Prime Minister Theresa May Accuses Brussels Of Meddling in U.K. Election

Theresa May
Britain's Prime Minister Theresa May speaks to the media outside 10 Downing Street, in central London, Britain April 18, 2017. Toby Melville/Reuters

British Prime Minister Theresa May has turned her fire on Brussels, accusing continental European politicians of meddling in the upcoming U.K. general election.

Speaking outside her office at Downing Street in London on Wednesday, May said EU politicians had made a series of interventions into the debate on upcoming Brexit negotiations "deliberately timed" to influence the result of the vote.

"Britain's negotiating position in Europe has been misrepresented in the continental press," May said. "The European commission's negotiating stance has hardened. Threats against Britain have been issued by European politicians and officials. All of these acts have been deliberately timed to affect the result of the general election that will take place on June 8."

Britain, she said, "means no harm to our friends and allies on the continent.

But, May added, "the events of the last few days have shown that , whatever our wishes, and however reasonable the positions of Europe's other leaders , there are some in Brussels who do not want these talks to succeed. Who do not want Britain to prosper."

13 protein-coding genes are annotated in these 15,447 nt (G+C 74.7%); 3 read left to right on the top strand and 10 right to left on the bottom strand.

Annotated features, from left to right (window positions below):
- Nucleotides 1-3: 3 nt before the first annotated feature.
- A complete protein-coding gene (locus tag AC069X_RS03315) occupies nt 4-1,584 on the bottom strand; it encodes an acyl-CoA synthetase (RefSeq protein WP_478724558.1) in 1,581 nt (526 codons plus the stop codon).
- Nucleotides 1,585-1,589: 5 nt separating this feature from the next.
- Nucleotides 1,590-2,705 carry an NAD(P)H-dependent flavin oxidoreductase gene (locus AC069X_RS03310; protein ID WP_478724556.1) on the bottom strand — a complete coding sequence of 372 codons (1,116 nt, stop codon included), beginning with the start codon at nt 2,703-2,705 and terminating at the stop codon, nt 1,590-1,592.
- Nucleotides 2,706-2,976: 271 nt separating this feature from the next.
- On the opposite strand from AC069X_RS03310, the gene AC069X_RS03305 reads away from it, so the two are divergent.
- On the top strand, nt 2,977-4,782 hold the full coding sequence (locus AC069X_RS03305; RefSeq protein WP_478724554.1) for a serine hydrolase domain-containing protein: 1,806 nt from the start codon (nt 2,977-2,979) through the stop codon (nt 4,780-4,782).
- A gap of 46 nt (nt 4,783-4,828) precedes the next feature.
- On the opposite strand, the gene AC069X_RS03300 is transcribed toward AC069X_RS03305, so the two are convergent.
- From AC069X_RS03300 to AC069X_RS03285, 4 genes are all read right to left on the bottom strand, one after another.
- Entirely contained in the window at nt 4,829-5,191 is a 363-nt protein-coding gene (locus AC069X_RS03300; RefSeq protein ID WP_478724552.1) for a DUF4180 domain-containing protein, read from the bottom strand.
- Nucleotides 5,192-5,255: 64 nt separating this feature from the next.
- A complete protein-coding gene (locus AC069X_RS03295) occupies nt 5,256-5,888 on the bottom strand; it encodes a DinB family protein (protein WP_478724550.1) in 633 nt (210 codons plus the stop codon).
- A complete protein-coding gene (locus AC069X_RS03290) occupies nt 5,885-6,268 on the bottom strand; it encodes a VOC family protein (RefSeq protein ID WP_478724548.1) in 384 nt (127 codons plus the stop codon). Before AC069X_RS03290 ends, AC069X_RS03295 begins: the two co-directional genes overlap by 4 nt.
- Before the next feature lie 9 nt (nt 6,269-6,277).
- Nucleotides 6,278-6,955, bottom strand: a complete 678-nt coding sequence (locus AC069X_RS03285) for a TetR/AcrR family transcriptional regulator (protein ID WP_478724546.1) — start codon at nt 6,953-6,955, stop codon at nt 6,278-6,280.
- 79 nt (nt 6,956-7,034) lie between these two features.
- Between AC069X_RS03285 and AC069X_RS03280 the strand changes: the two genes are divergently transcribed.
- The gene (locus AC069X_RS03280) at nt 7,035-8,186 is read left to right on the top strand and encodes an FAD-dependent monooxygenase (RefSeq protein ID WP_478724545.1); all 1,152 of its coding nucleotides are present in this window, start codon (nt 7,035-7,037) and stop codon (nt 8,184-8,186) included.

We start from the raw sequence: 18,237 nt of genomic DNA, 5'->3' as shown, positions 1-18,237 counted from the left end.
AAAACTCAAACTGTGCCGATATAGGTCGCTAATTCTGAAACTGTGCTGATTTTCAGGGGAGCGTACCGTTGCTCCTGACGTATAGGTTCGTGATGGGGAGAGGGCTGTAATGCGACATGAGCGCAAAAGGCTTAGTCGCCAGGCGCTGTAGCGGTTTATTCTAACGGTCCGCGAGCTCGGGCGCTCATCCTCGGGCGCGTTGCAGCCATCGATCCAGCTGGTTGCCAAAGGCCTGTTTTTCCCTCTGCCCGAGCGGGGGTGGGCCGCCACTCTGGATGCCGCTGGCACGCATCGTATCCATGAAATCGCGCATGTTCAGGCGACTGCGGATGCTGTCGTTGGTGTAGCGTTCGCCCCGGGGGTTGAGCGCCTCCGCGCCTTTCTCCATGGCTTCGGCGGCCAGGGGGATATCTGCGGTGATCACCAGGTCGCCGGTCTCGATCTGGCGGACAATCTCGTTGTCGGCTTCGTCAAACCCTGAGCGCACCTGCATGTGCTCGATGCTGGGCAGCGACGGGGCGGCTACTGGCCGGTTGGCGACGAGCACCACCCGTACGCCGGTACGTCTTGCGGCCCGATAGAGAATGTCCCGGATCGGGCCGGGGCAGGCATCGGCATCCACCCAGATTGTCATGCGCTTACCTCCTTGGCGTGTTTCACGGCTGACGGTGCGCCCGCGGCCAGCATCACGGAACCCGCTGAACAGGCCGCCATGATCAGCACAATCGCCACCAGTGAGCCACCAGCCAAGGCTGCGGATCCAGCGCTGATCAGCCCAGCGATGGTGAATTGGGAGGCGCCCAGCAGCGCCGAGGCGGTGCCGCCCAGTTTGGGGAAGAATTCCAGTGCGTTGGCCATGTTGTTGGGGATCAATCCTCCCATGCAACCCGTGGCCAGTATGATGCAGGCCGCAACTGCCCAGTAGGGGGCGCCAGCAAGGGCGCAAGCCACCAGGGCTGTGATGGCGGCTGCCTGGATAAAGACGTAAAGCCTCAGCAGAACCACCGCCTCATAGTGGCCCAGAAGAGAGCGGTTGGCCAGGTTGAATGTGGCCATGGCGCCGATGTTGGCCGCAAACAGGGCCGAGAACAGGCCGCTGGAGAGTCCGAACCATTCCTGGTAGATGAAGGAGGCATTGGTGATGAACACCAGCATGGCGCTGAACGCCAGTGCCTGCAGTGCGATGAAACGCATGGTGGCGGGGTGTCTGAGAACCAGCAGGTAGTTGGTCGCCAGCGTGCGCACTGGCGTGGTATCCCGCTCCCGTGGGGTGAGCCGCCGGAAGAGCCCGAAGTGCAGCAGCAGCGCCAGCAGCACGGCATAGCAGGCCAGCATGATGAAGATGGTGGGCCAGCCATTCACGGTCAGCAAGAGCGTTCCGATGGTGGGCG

The incendiary comments follow a week in which the gulf between the British and European negotiating positions on Brexit has been laid bare.

A meal between May, her Brexit secretary David Davis and Brussels officials last week went badly, according to a widely-read report in the German newspaper Frankfurter Allgemeine Zeitung .

Earlier Wednesday, EU chief negotiator Michel Barnier spelled out the bloc's stance ahead of talks on Britain's departure. Points likely to result in clashes included a demand that the EU's highest court have jurisdiction over the rights of EU citizens living in the U.K. after Brexit.

May said the interventions demonstrated the importance of backing her leadership at the ballot box. "Now more than ever we need to be led by a prime minister and a government that is strong and stable," she said, "Because making Brexit a success is central to our national interest. And it is central to your own security and prosperity."

"If we don't get the negotiation right, if we let the bureaucrats of Brussels run over us, we will lose the chance to build a fairer society with real opportunity for all," May said.

"This Brexit negotiation is central to everything."